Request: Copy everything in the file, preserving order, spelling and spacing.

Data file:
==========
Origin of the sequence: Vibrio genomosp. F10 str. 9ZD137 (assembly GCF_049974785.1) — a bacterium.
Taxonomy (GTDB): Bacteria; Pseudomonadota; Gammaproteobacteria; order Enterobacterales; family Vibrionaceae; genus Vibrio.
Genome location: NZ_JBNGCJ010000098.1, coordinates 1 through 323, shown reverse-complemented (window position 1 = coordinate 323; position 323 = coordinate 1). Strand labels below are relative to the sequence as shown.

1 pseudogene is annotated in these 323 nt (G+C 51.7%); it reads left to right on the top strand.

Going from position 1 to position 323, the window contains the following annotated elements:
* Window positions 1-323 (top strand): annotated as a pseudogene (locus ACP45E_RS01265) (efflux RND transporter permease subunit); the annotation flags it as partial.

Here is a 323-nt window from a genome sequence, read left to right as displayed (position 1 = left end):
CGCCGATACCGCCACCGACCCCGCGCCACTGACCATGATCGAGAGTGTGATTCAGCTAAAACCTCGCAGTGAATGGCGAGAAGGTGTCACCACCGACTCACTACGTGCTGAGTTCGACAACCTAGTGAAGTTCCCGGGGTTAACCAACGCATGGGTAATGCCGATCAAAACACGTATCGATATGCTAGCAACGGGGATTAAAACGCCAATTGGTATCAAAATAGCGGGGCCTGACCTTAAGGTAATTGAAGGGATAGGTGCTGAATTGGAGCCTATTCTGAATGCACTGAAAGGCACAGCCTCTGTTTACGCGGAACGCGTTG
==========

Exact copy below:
Origin of the sequence: Vibrio genomosp. F10 str. 9ZD137 (assembly GCF_049974785.1) — a bacterium.
Taxonomy (GTDB): Bacteria; Pseudomonadota; Gammaproteobacteria; order Enterobacterales; family Vibrionaceae; genus Vibrio.
Genome location: NZ_JBNGCJ010000098.1, coordinates 1 through 323, shown reverse-complemented (window position 1 = coordinate 323; position 323 = coordinate 1). Strand labels below are relative to the sequence as shown.

1 pseudogene is annotated in these 323 nt (G+C 51.7%); it reads left to right on the top strand.

Going from position 1 to position 323, the window contains the following annotated elements:
* Window positions 1-323 (top strand): annotated as a pseudogene (locus ACP45E_RS01265) (efflux RND transporter permease subunit); the annotation flags it as partial.

Here is a 323-nt window from a genome sequence, read left to right as displayed (position 1 = left end):
CGCCGATACCGCCACCGACCCCGCGCCACTGACCATGATCGAGAGTGTGATTCAGCTAAAACCTCGCAGTGAATGGCGAGAAGGTGTCACCACCGACTCACTACGTGCTGAGTTCGACAACCTAGTGAAGTTCCCGGGGTTAACCAACGCATGGGTAATGCCGATCAAAACACGTATCGATATGCTAGCAACGGGGATTAAAACGCCAATTGGTATCAAAATAGCGGGGCCTGACCTTAAGGTAATTGAAGGGATAGGTGCTGAATTGGAGCCTATTCTGAATGCACTGAAAGGCACAGCCTCTGTTTACGCGGAACGCGTTG